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If there’s one thing I’ve come to expect from George Saunders, after enjoying his stories for years in the New Yorker, is that he’s consistently funny. It was in hopes of getting a concentrated dose of that consistent funniness that I picked this up from my favorite used book shop: BLMF Books & Salon in Seattle’s Pike Market.

Add to that my experience reading a broad range of fiction. I’m seldom disappointed. This was one of those times. My only notes, written on the digittante postcard I used as it’s bookmark, was thus:

“Biting satire of service economy America and dumb fuck-tards employed there. But the stories rarely evolved beyond the incredible invention Saunders put into their premise. I’m frankly amazed he could imagine so many joyless scenarios with so few punch-lines.”

If Saunders aim was to simply catalog miserable ideas of how working and living in America might be right now, mission accomplished.

But don’t expect to find this Saunders too much like the version the editors at the New Yorker publish.

I've been unhappy with recent changes in how large online services manage my data:

Facebook's new Timeline interface presents two problems: (1) it's too easy for folks to scan your entire history on the site, and (2) if you have a lot of content, like 2000+ items over 5 years, deleting or hiding individual items can be time consuming. Google's consolidation of it's Privacy Policy from 60 service-specific versions to 1, while seemingly a good thing, allows it to merge what all it might know about you into a single profile of web behavior. In addition, I can't recall every clicking on an online ad (I use Adblock Plus), and I'd rather not have my surfing activities tracked, anonymized, personalized, or otherwise stored. So to minimize the trail I leave, here's what I use:

  1. AdBlock - Blocks web ads in your browser. It's amazing how much easier reading sites is without ads!
  2. Use HTTPS - Forces a more secure connection to many sites, when available
  3. KB SSL Enforcer - Same as above, for a somewhat different set of sites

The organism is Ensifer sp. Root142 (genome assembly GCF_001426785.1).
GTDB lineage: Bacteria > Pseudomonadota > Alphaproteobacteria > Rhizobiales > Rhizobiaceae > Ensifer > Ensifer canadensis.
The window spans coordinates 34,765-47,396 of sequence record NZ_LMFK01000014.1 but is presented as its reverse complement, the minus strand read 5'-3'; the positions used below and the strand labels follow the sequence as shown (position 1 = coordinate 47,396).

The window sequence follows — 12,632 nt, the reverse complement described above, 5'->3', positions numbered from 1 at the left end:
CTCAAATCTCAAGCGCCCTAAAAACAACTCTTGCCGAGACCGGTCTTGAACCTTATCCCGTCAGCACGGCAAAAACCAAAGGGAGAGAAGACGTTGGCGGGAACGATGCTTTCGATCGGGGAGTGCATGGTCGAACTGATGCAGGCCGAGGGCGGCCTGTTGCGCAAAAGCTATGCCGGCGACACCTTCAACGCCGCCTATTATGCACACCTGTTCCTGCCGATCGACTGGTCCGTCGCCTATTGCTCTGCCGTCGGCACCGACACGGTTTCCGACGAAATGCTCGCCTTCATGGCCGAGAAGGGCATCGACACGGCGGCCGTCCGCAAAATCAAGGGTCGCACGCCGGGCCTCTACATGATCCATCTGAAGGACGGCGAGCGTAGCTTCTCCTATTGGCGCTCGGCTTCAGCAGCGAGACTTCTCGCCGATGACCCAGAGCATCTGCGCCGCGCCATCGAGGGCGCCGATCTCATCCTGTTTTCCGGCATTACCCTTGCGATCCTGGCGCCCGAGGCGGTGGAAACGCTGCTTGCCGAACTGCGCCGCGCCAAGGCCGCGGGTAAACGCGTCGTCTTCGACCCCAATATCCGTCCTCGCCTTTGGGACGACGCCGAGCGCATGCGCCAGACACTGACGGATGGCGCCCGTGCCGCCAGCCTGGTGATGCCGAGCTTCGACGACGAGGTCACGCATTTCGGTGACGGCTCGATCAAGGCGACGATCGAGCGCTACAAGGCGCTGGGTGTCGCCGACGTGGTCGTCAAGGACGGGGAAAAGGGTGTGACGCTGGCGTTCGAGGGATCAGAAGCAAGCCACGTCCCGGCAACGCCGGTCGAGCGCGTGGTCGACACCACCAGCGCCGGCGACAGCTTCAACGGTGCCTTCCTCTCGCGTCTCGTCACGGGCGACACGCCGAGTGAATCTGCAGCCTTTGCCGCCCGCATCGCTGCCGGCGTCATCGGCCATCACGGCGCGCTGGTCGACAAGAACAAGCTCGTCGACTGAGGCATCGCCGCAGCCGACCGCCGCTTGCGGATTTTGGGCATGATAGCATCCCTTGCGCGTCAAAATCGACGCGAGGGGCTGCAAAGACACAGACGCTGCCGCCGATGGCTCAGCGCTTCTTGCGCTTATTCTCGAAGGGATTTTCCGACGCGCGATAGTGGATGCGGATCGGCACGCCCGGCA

4. IBA opt-Out by Google - Enables you to set your overall web-tracking opt-outs so ad networks can comply with your wishes
  5. Keep My Opt-Outs - Makes your opt-out selections (above) more persistent
  6. Facebook Disconnect - Disables Facebook Connect, so when you log out of Facebook, you're truly logged out, and not sending signals from the next site you visit back to Facebook

If you have an Android device, I also recommend Exfoliate, a nice little app that cleans your Facebook content for you. Just tell it what types of content, on your own profile and/or others, and how far back it should go, and then run it. When I accepted Facebook's forced switch to Timeline, I first used Exfoliate to scrub all content older than one month from my account. I re-run this every 30 days to ensure the only social content the site has from me is as ephemeral as the interactions I have there (i.e. nothing older than a month). It's worth the price.

Other steps I've taken over the years include setting my visibility on Facebook to only people I'm already connected to, disabling folks ability to tag me in photos or check me in at places, removing myself from site-wide search, and turning off any accounts, apps, or websites linked to Facebook that I no longer use.

Oh, and I also recently zotted everything from my Google+ account.

Hope that helps, and let me know what else you do to manage your privacy & security online.